Of course, there can be issues that do not deal with Epix itself, but rather the individual users. The video quality on the streams is superb when the viewer is able to connect with the servers. However, once again, the quality may just be too good. Old computers may have graphics cards that simply cannot handle the quality of the stream. Many computers use an integrated graphics card. An integrated graphics card uses memory the computer uses for other tasks. If other tasks take up too much memory, the graphics card slows itself down so the laptop ran run the other tasks. If the graphics card cannot handle the stream, it could potentially just prevent the stream from running at all. Yet another issue that Epix has no control over is the Internet capabilities of its users. Anyone trying to connect to the stream on a 56K modem will fail spectacularly. There are various other reasons why the viewer’s Internet capabilities are not up to the standard of Epix streams, including an overcrowded network or using a wireless router (and having multiple users on this router).

This is all not to say that Epix shoulders no blame when streaming. One easy solution is to simply decrease the quality on the stream. Your options on the stream are "Variable/Seamless" or "Maximum/Locked". Variable changes the quality to match your current Internet connection, but can cause your stream to change quality frequently even if your Internet connection is top notch. The functionality of this can be questionable as the program will continue to aim to stream at the highest quality. Maximum/Locked only accepts the stream quality at its best. Sometimes your router cannot process the next 10 seconds of data at its peak, causing a stuttering stream. If there were an option to lock the stream at "Good Quality" (900 kilobytes per second), users would be able to reduce the strain on Epix and their own network while being able to enjoy the fight at a decent quality (better than the normal streams we are used to watching). However, one can understand that they do not want to damage their brand by not having the top quality stream. One possible way to work around this is to put the on an "Epix Light" website. This may prevent harm to the brand’s image as this is clearly for a lower quality stream that the full version of their programming. Another solution to the Epix streams is to ascertain if viewers can access their high quality streams. This can be done by a simple speed test to see if the user can handle the amount of data being sent. They could also show users how to view their graphics card information and if that card can handle the stream. If the user fails either of these tests, the site can just put a warning on there that the stream will not work correctly.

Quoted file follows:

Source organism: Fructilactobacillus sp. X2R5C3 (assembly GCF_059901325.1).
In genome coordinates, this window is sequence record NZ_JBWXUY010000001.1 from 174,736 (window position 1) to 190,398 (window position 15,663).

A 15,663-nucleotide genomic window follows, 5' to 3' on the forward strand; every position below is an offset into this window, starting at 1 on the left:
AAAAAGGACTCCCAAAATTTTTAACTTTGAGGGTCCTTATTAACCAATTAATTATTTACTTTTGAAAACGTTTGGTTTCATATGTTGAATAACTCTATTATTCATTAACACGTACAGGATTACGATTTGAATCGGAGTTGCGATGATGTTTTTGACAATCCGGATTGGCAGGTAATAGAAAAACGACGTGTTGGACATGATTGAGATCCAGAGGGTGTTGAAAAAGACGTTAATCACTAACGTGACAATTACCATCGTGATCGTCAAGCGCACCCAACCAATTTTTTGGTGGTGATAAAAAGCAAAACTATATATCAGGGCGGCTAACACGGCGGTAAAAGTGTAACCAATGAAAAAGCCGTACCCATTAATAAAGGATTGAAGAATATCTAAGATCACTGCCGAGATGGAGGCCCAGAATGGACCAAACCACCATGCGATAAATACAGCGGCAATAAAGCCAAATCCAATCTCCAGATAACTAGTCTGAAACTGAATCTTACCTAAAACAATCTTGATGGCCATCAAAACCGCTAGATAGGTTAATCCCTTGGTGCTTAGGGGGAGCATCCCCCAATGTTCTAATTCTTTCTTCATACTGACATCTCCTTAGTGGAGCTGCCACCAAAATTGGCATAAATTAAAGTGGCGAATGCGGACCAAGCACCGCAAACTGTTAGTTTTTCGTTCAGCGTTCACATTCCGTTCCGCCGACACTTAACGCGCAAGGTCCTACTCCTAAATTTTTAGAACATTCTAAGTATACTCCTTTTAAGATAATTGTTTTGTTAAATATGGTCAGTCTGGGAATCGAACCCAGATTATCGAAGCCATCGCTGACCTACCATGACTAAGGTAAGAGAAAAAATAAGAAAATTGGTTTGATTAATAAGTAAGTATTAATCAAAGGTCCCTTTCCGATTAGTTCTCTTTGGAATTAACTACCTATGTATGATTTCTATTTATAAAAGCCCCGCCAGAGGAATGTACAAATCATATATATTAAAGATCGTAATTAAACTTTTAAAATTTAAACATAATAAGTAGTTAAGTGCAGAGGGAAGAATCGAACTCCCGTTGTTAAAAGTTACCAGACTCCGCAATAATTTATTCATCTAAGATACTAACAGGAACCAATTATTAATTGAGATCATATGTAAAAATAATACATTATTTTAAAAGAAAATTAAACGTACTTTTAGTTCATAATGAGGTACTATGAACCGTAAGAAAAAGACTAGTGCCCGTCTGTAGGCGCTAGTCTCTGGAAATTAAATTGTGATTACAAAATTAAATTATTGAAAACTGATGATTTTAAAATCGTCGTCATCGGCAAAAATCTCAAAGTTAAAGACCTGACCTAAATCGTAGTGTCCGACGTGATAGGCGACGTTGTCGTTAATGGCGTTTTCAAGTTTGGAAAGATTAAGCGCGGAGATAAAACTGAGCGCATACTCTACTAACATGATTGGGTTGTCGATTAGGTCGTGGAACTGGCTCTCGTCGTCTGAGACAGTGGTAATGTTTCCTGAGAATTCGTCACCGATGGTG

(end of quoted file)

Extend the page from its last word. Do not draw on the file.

As Epix has more data on the true demand for fights online, they will get better at renting server space and resolving any technical issues that arise during periods of increased demand during fight time. What Epix is doing is something special and unique, and as with any innovation, there are growing pains in starting. One thing is for sure: they have bought fights and made them accessible to a wide audience that would otherwise have been more difficult to view. We can only hope that they continue to bring more action to our screens and that there is continued progress in ensuring quality viewing for boxing fans.

Quick tips to optimize streams:
1. Run a Internet speed test (such as http://www.speakeasy.net/speedtest) Recommended speed is at least 5-6 megabytes per second. Minimum speed should probably be around 3 megabytes per second.
2. If possible, connect directly to your router. Reduce the number of people using your router. Reduce the number of other activities you are doing that uses the Internet.
3. Update your graphics card drivers from the graphics card manufacturer (viruses can be a pain to clean).
4. If you have an integrated graphics card, reduce your amount of open programs when viewing the stream.
5. The Bad Left Hook live boxing coverage should not take up too much memory/Internet usage, so you can be on here without many issues.

<strong><font color="red">FanPosts are user-created content written by community members of Bad Left Hook, and are generally not the work of our editors. <em>Please do not source FanPosts as the work of Bad Left Hook</em>.</font></strong>